Three-day Bootcamps to kick off Accelerators – one in IT, another in Cleantech and the third in Life Sciences will aim to help participants to develop their ideas for a business into a fundable proposal that might enable them to take space in an Incubator for developing their business.
A natural sequence for a budding entrepreneur with the opportunity for a hi-growth new business might be to kick off in a 3-7 day Bootcamp, followed by participation in a 3-9 month Accelerator programme, leading on to a period in an Incubator – a pathway being explored in Nottingham.
The three different incubators in Nottingham plan each to run Bootcamps, starting this summer – with supporting funding for two years from Nottingham City Council.
Biocity, the city’s well-established incubator in Life Sciences and healthcare has run Bootcamps for entrepreneurs with new businesses for several years. The one-year-old CleanTech Centre incubator, which specialises in recycling and green technologies, is running its fourth in May. And Biocity, Cleantech and Antenna, Nottingham’s incubator for Digital and web-based businesses are aiming to come together to run an Accelerator Programme later in the year, with Bootcamps as a kick-off.
Each is likely to have a different emphasis from the others: while all will deal with finance, IP and marketing, each field operates under a different regulatory regime, with different technologies, different markets and different business models. While Accelerators have attracted IT startups because of their low start-up costs, easy proto-typing and testing on customers, startups in other fields, most notoriously in Life Sciences, have a much longer and more arduous life cycle.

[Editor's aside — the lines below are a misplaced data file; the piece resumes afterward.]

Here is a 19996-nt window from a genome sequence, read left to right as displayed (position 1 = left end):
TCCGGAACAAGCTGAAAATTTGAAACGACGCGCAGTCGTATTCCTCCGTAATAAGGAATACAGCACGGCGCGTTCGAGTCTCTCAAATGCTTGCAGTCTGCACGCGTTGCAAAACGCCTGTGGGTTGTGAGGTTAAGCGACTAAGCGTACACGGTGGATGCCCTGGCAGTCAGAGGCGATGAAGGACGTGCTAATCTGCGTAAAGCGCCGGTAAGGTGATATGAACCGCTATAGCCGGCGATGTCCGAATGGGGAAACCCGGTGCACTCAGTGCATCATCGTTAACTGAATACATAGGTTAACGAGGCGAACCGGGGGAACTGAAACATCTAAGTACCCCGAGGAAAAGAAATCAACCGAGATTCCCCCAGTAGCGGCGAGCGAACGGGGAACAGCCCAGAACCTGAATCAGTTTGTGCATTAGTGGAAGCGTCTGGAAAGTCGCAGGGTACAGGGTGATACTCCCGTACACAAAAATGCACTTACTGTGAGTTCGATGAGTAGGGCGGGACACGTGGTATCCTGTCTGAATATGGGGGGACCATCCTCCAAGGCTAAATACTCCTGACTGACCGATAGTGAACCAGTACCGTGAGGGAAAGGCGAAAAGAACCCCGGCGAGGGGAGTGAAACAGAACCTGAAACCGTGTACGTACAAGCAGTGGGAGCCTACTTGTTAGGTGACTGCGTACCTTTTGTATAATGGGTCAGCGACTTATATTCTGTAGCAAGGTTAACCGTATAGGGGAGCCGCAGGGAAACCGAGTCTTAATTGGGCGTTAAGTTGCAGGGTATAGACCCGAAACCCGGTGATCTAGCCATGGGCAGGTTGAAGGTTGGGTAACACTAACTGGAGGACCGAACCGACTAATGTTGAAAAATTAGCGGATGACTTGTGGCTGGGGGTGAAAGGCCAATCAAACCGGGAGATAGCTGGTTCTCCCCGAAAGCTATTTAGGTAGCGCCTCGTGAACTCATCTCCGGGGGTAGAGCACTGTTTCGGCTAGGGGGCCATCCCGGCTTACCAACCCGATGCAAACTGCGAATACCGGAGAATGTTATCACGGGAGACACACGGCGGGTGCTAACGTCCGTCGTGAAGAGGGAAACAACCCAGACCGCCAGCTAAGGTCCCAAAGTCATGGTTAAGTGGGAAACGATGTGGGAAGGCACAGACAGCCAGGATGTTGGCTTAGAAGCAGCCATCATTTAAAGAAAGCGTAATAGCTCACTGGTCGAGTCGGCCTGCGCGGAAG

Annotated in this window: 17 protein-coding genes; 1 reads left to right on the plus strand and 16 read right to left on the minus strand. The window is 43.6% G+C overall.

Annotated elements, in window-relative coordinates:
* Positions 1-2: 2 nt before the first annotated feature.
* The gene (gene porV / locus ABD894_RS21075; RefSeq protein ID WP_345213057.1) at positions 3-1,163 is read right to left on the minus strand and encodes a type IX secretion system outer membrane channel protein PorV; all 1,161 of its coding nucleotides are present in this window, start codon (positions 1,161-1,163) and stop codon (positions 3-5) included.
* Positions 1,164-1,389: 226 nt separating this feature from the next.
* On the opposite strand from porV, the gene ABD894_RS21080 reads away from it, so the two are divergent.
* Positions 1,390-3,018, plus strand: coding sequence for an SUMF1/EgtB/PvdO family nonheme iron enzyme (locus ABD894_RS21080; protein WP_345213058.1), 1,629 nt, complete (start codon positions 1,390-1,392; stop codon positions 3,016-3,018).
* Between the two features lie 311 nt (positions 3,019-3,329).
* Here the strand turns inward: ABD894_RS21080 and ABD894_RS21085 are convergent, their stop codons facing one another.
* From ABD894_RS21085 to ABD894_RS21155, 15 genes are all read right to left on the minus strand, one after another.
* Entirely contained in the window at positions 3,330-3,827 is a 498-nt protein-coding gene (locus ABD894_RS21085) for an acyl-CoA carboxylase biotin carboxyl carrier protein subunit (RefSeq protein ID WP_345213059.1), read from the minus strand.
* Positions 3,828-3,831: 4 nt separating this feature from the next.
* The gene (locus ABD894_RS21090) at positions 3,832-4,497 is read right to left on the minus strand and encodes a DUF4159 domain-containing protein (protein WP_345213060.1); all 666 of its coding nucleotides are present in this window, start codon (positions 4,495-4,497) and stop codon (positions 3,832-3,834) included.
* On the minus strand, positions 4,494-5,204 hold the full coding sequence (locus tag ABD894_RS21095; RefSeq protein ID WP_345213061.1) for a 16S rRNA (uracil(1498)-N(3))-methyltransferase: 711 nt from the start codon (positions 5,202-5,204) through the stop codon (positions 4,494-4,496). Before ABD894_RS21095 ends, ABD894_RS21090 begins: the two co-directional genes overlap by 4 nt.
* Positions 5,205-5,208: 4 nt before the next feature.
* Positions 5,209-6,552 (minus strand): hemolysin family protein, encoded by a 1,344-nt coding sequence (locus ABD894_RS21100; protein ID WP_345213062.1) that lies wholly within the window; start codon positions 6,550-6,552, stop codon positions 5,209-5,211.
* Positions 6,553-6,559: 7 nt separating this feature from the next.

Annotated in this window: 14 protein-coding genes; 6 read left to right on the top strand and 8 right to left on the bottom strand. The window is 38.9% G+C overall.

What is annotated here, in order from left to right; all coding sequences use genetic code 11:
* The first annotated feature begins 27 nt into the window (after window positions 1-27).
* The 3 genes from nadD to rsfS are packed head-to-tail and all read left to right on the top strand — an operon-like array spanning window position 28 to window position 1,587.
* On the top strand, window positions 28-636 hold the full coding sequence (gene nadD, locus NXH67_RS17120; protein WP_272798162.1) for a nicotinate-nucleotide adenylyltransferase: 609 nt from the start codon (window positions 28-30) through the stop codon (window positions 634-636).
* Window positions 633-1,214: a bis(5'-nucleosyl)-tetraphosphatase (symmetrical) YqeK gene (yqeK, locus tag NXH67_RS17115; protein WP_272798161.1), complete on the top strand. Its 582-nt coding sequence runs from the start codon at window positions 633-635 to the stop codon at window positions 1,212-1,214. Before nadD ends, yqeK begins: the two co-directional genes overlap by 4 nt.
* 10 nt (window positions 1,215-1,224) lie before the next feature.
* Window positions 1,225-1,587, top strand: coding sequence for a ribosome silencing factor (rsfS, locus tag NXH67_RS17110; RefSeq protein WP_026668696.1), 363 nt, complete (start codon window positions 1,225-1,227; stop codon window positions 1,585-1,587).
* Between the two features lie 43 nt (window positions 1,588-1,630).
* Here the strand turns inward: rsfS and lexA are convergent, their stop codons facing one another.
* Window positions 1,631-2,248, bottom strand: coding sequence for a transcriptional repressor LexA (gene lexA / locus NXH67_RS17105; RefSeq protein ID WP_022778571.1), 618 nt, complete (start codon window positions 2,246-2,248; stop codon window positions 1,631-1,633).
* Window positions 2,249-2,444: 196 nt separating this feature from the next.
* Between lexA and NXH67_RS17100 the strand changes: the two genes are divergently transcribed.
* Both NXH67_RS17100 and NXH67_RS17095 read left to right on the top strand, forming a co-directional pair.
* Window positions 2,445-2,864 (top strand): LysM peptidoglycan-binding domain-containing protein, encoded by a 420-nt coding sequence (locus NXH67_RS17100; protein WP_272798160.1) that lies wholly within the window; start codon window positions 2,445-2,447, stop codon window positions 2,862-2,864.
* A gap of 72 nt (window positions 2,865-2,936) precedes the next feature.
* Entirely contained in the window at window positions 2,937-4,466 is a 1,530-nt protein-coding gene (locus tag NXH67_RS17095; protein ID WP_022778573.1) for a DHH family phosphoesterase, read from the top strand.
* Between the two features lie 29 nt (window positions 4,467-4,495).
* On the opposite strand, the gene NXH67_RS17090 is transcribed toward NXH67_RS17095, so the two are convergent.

These low-cost, three-day Bootcamps, also supported with finance by local services and by industry, and economically hosted in local incubators, are a crash course for people up to a year before or after they start new businesses. They aim to help to develop an idea into a full-blown and marketable business concept and one that might find an appropriate place in an incubator.
For up to fifteen people, they combine workshops, exercises, and interaction; starting with a pitch, they also culminate in a Dragon’s Den-type session. The participants meet mentors, advisers and experts who have ‘done it before’ or seen it before, and there is a lot of ‘pointing where to go for help’.
Once incubatees have a fundable proposition, at Biocity they can then pitch for a further period of structured support – on a one-to-one basis for a fixed period of 6-9 months (http://wp.me/p3beJt-i). Their mentor provides guidance and challenge, offering different perspectives, getting the participants to challenge the market, to look for revenue sources, to make a business plan, and to iterate that plan; teaching about investors and shareholdings, helping them to pull together a package for potential investors, and to handle possible due diligence; and then possibly taking a board seat.
Evaluating processes for developing young businesses is virtually impossible – because there are so many elements involved in success or failure; and because it cannot be done until several years later. So signs and signals from experiments like these are the stuff of evolution – to be watched with great interest.